Architecture and Ideology: Hitler Youth Organisations in the Protectorate of Bohemia and Moravia and the Sudeten Reichsgau

Nemec, Richard (2013). Architecture and Ideology: Hitler Youth Organisations in the Protectorate of Bohemia and Moravia and the Sudeten Reichsgau. Umění Art, 6(61), pp. 542-570. Ceska Akademie Verlag

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This article examines the architecture of the Nazi regime in two occupied cities of Czechoslovakia, Praha/Prag and Jihlava/Iglau (the latter being one of the traditionally German-speaking island in the bohemia country), and focuses specifically on the process by which Hitler youth organisations (Hitlerjugend) in case of ‘education’ and indoctrination of youth were or were not successfully established in these cities. As comparison, he takes the political-administrative centres of the Sudeten Reichsgau, Ústí/Aussig, Opava/Troppau, Karlovy Vary/Karlsbad and Liberec/Reichenberg. Drawing on Czech and German archive materials, the extensive body of modern analytical literature, and propagandist literature from the period studied, the author examines the extent to which architecture served as a projection screen for Fascist propaganda in the Occupied Eastern territories. He describes the role played by the Reichsstelle für Raumordnung and shows how the Reich’s propagandist objectives came to be reflected in a high specific typology and stylistic lexicon/configuration for the architecture of Hitler youth hostels and homes He examines the process by which these organisations were powerful implanted into the space of occupied Czechoslovakia (and Sudeten) too, a topic that has not yet been addressed in (art) history too. The building projects developed for the Protectorate (published here for the first time) and managed by the Reich’s Hitler Youth Leadership in Berlin (Kulturamt, Reichsjugendführung, RJF, Abteilung HJ) reveal the ties that existed between the construction authorities in the Reich and the Protectorate, including the Planning Committee for the City of Prague. The author asks how many German and Czech architects participated for their own profit in the Nazi system, and for future research raises the hitherto taboo question of guilt and collaboration with the Nazis and the perception of this phenomenon in art history, i.e. the measure of active cooperation of not just German but also Czech architects who contributed to the planning and implementation of projects and thereby unequivocally had a hand in consolidating the totalitarian regime and de facto in the forced „Germanification” of their own people under occupation.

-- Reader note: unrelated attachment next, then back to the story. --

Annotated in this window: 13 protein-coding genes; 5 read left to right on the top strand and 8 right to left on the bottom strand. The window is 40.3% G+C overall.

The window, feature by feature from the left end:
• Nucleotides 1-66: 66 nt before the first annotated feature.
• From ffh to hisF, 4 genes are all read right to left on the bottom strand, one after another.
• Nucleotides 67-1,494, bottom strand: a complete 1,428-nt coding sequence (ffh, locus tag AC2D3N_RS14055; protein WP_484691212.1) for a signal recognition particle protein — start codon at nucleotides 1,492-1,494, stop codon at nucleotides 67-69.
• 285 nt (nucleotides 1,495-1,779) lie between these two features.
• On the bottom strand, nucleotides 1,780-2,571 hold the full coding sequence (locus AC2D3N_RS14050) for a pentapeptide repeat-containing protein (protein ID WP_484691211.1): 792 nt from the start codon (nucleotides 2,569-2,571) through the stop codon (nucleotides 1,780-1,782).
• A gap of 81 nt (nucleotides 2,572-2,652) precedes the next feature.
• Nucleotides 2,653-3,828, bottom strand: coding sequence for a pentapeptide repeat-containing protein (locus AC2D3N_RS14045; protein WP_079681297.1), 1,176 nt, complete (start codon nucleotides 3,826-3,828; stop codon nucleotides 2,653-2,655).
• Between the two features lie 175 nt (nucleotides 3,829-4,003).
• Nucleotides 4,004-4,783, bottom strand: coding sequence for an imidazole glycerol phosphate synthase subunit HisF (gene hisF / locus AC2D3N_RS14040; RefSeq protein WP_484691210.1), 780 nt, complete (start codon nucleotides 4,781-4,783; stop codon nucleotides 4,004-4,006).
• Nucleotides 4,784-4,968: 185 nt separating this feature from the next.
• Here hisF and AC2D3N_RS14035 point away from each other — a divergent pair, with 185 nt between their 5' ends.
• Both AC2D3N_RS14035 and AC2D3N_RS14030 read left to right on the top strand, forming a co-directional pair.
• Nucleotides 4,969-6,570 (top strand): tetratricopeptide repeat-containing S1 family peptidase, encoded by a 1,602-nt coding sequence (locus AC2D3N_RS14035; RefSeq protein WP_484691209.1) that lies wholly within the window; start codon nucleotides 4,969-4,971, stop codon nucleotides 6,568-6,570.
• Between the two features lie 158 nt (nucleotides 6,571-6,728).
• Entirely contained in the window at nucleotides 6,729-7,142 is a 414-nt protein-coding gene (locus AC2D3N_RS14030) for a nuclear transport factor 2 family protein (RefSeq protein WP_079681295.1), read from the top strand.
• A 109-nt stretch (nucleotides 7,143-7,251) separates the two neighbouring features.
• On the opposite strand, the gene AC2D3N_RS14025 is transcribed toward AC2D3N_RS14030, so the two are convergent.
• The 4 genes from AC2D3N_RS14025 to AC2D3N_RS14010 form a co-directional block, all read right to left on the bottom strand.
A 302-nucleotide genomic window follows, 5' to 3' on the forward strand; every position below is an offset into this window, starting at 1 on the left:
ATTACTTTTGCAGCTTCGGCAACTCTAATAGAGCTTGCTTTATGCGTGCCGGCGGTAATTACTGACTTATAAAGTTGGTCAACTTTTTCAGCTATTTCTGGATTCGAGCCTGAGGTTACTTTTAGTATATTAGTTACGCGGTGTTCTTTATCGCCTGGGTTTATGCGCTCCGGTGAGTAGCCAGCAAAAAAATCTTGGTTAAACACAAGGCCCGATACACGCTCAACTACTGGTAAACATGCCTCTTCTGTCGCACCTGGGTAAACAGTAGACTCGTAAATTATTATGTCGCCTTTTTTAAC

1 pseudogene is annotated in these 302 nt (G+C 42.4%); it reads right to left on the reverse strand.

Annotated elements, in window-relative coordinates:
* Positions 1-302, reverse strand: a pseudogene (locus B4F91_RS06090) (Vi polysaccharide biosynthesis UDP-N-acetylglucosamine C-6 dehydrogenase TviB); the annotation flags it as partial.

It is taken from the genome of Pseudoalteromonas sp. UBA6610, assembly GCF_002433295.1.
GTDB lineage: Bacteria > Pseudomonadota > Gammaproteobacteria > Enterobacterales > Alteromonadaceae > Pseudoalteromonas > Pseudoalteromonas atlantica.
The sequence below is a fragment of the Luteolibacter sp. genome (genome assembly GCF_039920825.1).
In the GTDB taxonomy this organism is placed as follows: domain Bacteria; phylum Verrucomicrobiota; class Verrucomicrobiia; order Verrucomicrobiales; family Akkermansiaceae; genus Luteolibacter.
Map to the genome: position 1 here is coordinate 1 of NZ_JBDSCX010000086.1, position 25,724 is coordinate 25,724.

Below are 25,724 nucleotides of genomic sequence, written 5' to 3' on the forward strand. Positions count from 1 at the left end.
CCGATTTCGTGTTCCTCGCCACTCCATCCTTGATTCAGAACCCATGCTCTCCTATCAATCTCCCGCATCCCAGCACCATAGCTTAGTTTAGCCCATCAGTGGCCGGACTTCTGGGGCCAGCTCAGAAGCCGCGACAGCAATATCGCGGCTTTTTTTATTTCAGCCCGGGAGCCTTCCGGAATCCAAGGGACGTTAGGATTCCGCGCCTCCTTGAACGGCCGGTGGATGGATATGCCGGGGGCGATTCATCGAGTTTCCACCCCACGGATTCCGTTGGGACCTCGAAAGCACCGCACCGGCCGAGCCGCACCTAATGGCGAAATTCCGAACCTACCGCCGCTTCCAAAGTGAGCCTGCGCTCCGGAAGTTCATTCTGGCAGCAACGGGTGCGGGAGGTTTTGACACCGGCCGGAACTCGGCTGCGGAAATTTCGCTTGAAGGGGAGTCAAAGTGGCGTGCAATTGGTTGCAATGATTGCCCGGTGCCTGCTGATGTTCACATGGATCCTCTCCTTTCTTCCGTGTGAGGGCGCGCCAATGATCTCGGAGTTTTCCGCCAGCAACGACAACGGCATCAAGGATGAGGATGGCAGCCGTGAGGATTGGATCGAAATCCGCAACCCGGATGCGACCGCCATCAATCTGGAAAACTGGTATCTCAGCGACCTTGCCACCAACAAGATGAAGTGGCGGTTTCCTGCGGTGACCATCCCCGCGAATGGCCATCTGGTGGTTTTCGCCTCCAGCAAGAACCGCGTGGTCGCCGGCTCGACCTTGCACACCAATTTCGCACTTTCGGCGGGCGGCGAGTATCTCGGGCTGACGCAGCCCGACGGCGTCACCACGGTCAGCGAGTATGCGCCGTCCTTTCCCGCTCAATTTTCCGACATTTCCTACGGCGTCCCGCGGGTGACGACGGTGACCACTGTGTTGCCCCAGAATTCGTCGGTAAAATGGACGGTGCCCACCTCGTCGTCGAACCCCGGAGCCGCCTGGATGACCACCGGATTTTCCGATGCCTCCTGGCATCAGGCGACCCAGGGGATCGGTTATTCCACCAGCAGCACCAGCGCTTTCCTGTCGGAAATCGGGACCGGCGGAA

Item Type:

Journal Article (Original Article)


06 Faculty of Humanities > Department of Art and Cultural Studies > Institute of Art History

UniBE Contributor:

Nemec, Richard


700 Arts
700 Arts > 720 Architecture




Ceska Akademie Verlag




Richard Nemec

Date Deposited:

02 Apr 2014 09:50

Last Modified:

05 Dec 2022 14:29


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